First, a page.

Back with an album to contort the very fabric of electronic dance music, Harley Edward Streten, the Aussie producer with a very elaborate, elite list of contacts and a database of eccentric synths, is changing the game. Skin, his second record, has been eagerly anticipated, but has seen some controversial reviews. I’ve witnessed a string of four- to five-star ratings, but I’ve also heard glimmers of disappointment. I really can’t think why, though; this follow-up is utterly triumphant.
It’s clear that enlisting a famous entourage of rappers was a good choice when Streten revamped his debut with a weighty deluxe version. Skin is littered with bold offerings, too, but most notably enhanced by hip-hop names; Vince Staples pushes the envelope with his coarse tone across the delirious Smoke & Retribution, whilst Wu-Tang Clan veteran, Raekwon, bosses the mic with his rich vocals to complement Allan Kingdom on You Know. The best of all being Lose It, of course. Vic Mensa ploughs straight through the twisting synths and blazing bass drops to hammer a message of ridding yourself of your inhibitions. It’s absolutely ace.
KUČKA is an artist to feature not once but twice, including scattering her female harmonies over Smoke & Retribution against Staples. She also goes solo on Numb & Getting Colder, a track with tinkling hums and progressive melodies. The scrunching instrumental effects evolve into messy synthesiser magnetism against soft drums. This is another case of Flume himself manipulating the boundaries in this modern era of sub-par trap and house, with corny and unimpressive EDM taking the lead. Wake up; this is even more deservedly Flume’s time, and these killer collaborations really reinforce that notion. There aren’t many aspects similar to his first album here, which evidences his learning and growth, but you do get a few token flashbacks in 3, an instrumental smacking of one of his older songs, Change. Listen carefully.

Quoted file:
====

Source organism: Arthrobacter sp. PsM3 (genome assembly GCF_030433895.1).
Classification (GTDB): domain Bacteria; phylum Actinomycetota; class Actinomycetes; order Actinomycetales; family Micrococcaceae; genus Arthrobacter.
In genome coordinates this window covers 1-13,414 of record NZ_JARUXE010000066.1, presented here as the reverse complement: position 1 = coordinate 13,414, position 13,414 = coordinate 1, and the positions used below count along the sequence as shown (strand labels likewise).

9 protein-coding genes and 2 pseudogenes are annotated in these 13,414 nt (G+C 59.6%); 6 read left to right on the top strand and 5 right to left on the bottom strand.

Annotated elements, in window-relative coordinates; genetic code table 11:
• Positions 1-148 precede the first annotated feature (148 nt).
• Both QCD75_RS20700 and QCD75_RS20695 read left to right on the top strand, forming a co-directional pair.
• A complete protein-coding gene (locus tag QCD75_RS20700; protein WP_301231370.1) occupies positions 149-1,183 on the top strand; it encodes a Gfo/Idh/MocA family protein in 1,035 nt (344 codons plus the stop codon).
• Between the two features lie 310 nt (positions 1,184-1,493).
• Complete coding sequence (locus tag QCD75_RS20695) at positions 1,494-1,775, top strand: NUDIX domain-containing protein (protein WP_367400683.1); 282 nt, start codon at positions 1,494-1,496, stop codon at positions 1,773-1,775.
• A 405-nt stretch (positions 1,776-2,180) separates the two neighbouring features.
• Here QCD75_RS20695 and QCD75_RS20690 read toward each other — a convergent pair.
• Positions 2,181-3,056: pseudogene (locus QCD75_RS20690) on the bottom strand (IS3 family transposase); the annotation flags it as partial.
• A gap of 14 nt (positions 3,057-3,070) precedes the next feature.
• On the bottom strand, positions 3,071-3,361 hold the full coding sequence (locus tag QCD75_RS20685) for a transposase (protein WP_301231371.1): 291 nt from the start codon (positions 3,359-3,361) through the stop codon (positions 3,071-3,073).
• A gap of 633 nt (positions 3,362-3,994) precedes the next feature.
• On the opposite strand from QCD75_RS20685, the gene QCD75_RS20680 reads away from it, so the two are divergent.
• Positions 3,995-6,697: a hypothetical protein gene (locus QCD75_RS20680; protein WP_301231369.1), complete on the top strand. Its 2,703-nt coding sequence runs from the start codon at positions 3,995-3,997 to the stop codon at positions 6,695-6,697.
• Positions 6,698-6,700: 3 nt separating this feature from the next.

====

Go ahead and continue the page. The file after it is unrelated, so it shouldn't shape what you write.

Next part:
In a melting pot of gloriously crafted, bass-fuelled tracks with pulsing synths and stabbing drum effects, often rivalling in-house rap DJs, there are some wistful pieces, too. Take a Chance affords Little Dragon a say. The hooks are quaint and the lyrics really resonate, but the tune is a bit off-key and does sound slightly rushed in parts. Innocence with AlunaGeorge is another slow jam, but Tiny Cities, with vocal support from Beck, is the most roaringly successful of the subtler beats. It also puts a stop to the 16 tracks in a most adequate way, placing the cherry on top of a bloody brilliant new record from the Sydney boy.
If you only download one track (although, I suggest you just get the lot), let it be: ‘Lose It (ft. Via Mensa)’